We commented on lorcaserin earlier this year with regards to Bright Minds Biosciences’ proprietary 5-HT2C agonists, which the company presumably hopes will demonstrate a similarly efficacious, but far safer, alternative to lorcaserin, which was pulled by the FDA in February 2020 due to post-marketing trials revealing increased occurrences of cancer. The Agency noted, “we believe that the risks of lorcaserin outweigh its benefits based on our completed review.”

Importantly, Bright Minds’ compound does not activate the 5-HT2A or 5-HT2B receptor, whereas Nova Mentis’ “psilocybin formulation” presumably does.

 

Field Trip Targets TRD and Postpartum Depression

Yesterday, Field Trip announced that it will pursue Treatment Resistant Depression (TRD) and Postpartum Depression (PPD) as its lead indications for FT-104, its novel psychedelic compound that it claims has a similar 5-HT2A potency to psilocybin, but with a shorter duration. While this isn’t necessarily a psilocybin analogue, we have included it here.

In terms of PPD, Field Trip CEO Joseph del Moral explained: “Notably, PPD is an acute condition with a lower regulatory burden and shorter overall timelines for approval making FT-104 a potential first-in-class for PPD. By pursuing TRD and PPD in parallel, we can achieve both speed and scale for FT-104.”

The company hopes to commence Phase I clinical trials in Q1 2022.

Clinical research concerning the safety of taking psychedelic drugs while breastfeeding is virtually non-existent. We do know that most drugs ingested by the mother make their way into breast milk, however the dose received by a baby is usually very small, and risk can potentially be mitigated by waiting for a multiple of half-lives since the drug was first ingested.

 

Mindset Pharma Targets TRD and End of Life Cancer Angst

Shortly after Field Trip’s announcement, Mindset Pharma revealed that it has selected TRD and ‘end of life cancer angst’ as indications for its novel psilocybin-inspired candidate, MSP-1014. As readers are aware, Treatment-Resistant Depression is the indication pursued by Compass Pathways. “End of life angst,” meanwhile, is not a generally accepted indication.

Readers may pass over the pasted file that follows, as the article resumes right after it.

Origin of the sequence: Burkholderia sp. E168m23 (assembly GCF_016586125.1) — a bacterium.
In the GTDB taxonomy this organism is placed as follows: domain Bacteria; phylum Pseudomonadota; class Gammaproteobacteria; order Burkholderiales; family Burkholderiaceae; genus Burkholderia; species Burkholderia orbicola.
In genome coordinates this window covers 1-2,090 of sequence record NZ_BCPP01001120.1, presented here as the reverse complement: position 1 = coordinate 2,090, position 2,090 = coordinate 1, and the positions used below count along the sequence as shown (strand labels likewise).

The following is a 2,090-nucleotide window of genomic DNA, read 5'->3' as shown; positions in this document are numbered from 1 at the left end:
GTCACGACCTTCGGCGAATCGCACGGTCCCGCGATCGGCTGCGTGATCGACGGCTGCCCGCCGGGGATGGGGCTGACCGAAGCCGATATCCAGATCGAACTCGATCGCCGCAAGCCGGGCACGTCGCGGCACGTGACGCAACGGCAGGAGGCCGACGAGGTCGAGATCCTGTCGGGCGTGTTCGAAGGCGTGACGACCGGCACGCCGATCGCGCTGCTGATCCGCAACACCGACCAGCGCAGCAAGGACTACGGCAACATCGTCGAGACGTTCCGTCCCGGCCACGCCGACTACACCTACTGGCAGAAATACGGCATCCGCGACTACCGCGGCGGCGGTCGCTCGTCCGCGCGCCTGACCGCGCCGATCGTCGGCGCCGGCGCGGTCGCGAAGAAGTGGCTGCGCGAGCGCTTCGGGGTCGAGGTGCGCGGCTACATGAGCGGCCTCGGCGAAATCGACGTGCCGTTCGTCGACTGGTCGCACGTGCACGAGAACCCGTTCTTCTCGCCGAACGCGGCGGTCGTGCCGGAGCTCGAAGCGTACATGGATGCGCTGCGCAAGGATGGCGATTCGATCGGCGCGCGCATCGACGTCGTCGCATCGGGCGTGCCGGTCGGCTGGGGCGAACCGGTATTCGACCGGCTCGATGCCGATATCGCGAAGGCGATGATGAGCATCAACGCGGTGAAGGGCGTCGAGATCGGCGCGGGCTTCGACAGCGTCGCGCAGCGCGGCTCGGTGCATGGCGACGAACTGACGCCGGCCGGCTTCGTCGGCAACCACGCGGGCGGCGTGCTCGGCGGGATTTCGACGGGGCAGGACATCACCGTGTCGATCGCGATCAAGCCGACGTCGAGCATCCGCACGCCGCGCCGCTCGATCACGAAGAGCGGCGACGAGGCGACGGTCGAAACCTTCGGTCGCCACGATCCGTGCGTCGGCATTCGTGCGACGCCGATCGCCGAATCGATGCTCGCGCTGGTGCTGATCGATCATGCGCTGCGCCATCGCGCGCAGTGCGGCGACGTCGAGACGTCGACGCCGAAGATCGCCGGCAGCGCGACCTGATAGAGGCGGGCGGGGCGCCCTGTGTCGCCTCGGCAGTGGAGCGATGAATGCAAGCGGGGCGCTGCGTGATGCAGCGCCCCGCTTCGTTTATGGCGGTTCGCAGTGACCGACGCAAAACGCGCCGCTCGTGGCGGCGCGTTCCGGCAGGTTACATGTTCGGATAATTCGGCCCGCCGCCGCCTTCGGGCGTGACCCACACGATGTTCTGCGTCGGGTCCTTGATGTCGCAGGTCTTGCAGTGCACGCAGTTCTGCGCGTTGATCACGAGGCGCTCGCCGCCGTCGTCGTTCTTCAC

Other Headlines

Read more on our News page.

 

Weekend Reading

Biden-Harris Administration Recommends Reducing Barriers to Scientific Research For All Schedule I Substances

In a press release published last week, the White House explained that Regina LaBelle, Acting Director of National Drug Control Policy, has presented to Congress the Biden-Harris Administration’s recommendations that primarily relate to reducing the supply and availability of illicitly manufactured fentanyl-related substances (FRS).

Beyond recommendations related to FRS, the piece explains the Administration’s ambition to “establish a simplified process that would align research registration for all Schedule I substances […] more closely with the research registration process for Schedule II substances.”

The press release goes on to explain that, “the Biden-Harris Administration strongly supports expanding the research of Schedule I substances to help advance evidence-based public policy.”

Given that psychedelics are Schedule I substances in the United States, these recommendations to Congress could make research into psychedelics such as psilocybin and DMT more straightforward than at present.

 

Inverse: What does ketamine do to your brain?

This piece in Inverse looks at how ketamine works on the brain at both the micro and macro scale, compares it to propofol, and explores how the drug can be used to treat depression. This is the latest in a number of articles published in Inverse on the broad topic of psychedelic medicine.

 

Mount Sinai’s Center for Psychedelic Psychotherapy and Trauma Research Bags $5m Grant

“A major bottleneck in the emerging field of psychedelics is in the training and education of therapists in community-based settings such as the VA,” said Rachel Yehuda, PhD, Director of the Center for Psychedelic Psychotherapy and Trauma Research. “The gift from The Bob & Renee Parsons Foundation allows us to leverage the knowledge obtained in our clinical trials at the VA and Mount Sinai towards training a diverse group of therapists with expertise in treating PTSD in real-world clinical settings.”

Read more at Mount Sinai.

 

Seattle is now in the process of legalizing psychedelics

The process of decriminalizing psychedelics has actually been in the works for a while. On June 8th, 2021, 7 out of 9 Seattle City Council Members signed a letter to investigate the potential benefits of psychedelics for therapeutic uses. The state’s Overdose Emergency and Innovative Recovery (OEIR) responded with a recommendation to decriminalize psychedelic substances at the state level.

Read more at Curiocity.

 

Currently, Health Canada has only approved psilocybin treatment for people in palliative care. However, a growing number of private companies (startups such as Numinus Wellness, Doseology Sciences and HAVN Life Sciences, all in British Columbia) and academic institutions (University of Toronto and University of British Columbia) are trying to convince government regulators that more money and time should be invested in researching how psilocybin-assisted psychotherapy might be used to unlock some of the mysteries of the human brain.

Read more at The Globe and Mail.